Businesses that are expecting to make a loss in 2019/20 or the 2020/21 financial year will be able to estimate the loss and use it offset profits in the past year. The scheme introduces the concept of offset years, which are the pair of years affected by the carry-back. The first year is named as the taxable income year and the second as the net loss year.

Simply put, this means that they can carry their losses back a year. This will allow the IRD to refund some or all of the tax paid for the year in which the business was in profit.

Taxpayers won’t have to rush to re-estimate their provisional tax before the 7th of May. The law change makes it possible for taxpayers to re-estimate it after the date of the final instalment. This gives them more time to work out any estimated losses for the income year 2020/21

All types of taxpayers – companies, trusts and even individuals will be able to carry-back losses. The majority of individuals who are taxed through the PAYE system do not have losses, so would be unaffected by this measure, but those what operate businesses through partnerships, limited partnerships, and look through companies would be able to benefit.

Standard late payment use of money interest would apply if the loss carry-back is overestimated. Ownership continuity, grouping, and imputation rules would also apply.

The proposed measure is intended to be temporary with the government planning to develop a permanent loss carry-back which will be applicable from FY22.

We’ve outlined the scheme through some examples below to further help you understand how it works. 

Example 1

ABC Architects is an architectural firm based in Christchurch. The business has been performing well in the last two years, but because most of its current projects are on-going (under construction), its work has dropped off due to restrictions being imposed on account of the COVID-19 pandemic. For the 2019/20 year the business is predicting its taxable income to be $5.6 million. However due to the losses that the business will incur on account of the restrictions being imposed and having no future projects in the pipeline, the business anticipates that for the 2020/21 year it will make a loss of $3.2 million.

ABC decides to carry back the anticipated loss to the 2019/20 year where the business paid a provisional tax of $1.2 million over the first two instalment dates for the 2019/20 income year and would be due to pay another $368,000 on May 7th, 2020. The firm re-estimates its provisional tax for the year, to take account for the carry-back loss which means its taxable income will be only $2.4 million ($5.6 million – $3.2 million), with the tax liability on that only being $672,000 ($2.4 million x 28%). The refund that ABC architects will receive is $528,000 ($1.2 million – $672,000) which will help provide it with funds to meet its ongoing costs.

Example 2

Jack & Austin own Model Figures Limited (MFL), a company that makes model spacecraft. They’ve had a good year up until 31st March 2020 overall, however performed really poorly in March since their customer base mainly comprises of overseas visitors. Given the current travel restrictions imposed on account of the COVID-19 pandemic, Jack and Austin do not see their businesses’ financial position recovering unless they get their online sales running or travel restrictions get lifted.

They estimate that in spite of cost cutting MFL will still make a probable loss to 31st March 2020 of at least $120,000. In the 2019/20 income year MFL used the standard method to pay provisional tax. Two instalments of $24,000 were paid on the 28th of August 2019, and the 15th of January, 2020. Jack and Austin have calculated that pre-COVID, MFL was estimated to make taxable income of $267,000, with tax payable on that amounting to $74,460, and hence they final instalment of provisional tax which amounted to $26,760 would be payable on the 7th of May, 2020.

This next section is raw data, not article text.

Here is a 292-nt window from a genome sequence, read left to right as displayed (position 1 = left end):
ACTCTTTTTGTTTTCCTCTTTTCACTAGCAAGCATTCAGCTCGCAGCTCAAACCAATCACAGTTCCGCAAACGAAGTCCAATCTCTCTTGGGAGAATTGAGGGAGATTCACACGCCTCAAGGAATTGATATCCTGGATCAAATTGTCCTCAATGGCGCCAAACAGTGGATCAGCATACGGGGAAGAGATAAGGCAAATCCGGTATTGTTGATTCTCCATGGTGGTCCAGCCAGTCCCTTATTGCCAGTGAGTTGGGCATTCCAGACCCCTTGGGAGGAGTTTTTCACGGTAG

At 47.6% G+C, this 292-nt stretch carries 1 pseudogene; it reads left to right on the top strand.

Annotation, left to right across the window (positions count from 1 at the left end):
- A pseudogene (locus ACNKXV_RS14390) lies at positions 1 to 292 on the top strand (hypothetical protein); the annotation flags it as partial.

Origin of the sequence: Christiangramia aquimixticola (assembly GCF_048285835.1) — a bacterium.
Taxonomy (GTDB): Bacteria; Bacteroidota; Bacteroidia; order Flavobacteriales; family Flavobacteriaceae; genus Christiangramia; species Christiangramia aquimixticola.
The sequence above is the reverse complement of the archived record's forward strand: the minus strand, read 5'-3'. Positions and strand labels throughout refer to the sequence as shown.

The decide to carry-back the anticipated loss from the 2020/21 income year to the 2019/20 income year. This will give them a revised taxable income of $147,000 ($267,000 – $120,000) with a tax liability of $41,160. At the third instalment they decide to estimates MFL’s tax liability at $41,160 via myIR. This means that they would be no payment required for the third instalment, and Inland Revenue will refund MFL for an amount of $6,480 ($48,000 – $41,160).

However, by October 2020 Jack and Austin realise that the business is doing far worse than they anticipated and the expected loss is now calculated to be $170,000. While preparing MFL’s 2019/20 income tax return they reflect an increased loss in the return and hence receive an additional refund of $14,000 while filing.

When completing the 2020/21 tax return for MFL, Jack and Austin realise that the loss for the 2020/21 year will only be $110,000 given the quick recovery of the tourist industry in the first quarter of the 2021 calendar year. They complete the filing process for 2020/21, and amend the 2019/20 return for MFL. The reduce loss will now mean that the MFL has a taxable income of $157,000 ($267,000 – $110,000) and a tax liability of $43,960 in 2019/20. Since MFL has only paid a tax of $27,160, they will have a tax payable of $16,800 (which will be $5,600 at each instalment date). It will need to pay use-of-money interest on this amount over the three provisional tax instalment dates.

 

If you have any queries regarding the following, please feel free to get in touch with us on info@jzr.co.nz or call us on +64-9-972-2236.

Written by Rowain Pereira

Tax

Related Articles

Your Business Holiday Season Check-up

The Christmas shutdown time can be busy and eventful for most small businesses across New Zealand, who are preparing for the holiday season. To ensure that your Christmas break stress-free and for the best interests of your business, We thought it might be useful to...

How to Use Marketing Effectively to Grow Your Sales

Increasing sales is not only just an important marketing objective, but also an essential means of maintaining business viability, and potentially expanding your growth. There are many efficient and sometimes inexpensive ways of using marketing to drive your sales. In...

Ways To Boost Your Mental Wellbeing at Work

The resurgence of COVID-19 and the strain it has caused on the economy can seem intimidating to a lot of small business owners who are currently struggling to stay afloat. If you’re a business owner or  manager, there’s a lot you can do individually to support your...

Stay Up to Date With The Latest News & Updates

Join Our Newsletter

Stay up to date with all of the latest news and insights related to your business. Sign up below and we promise to only send you content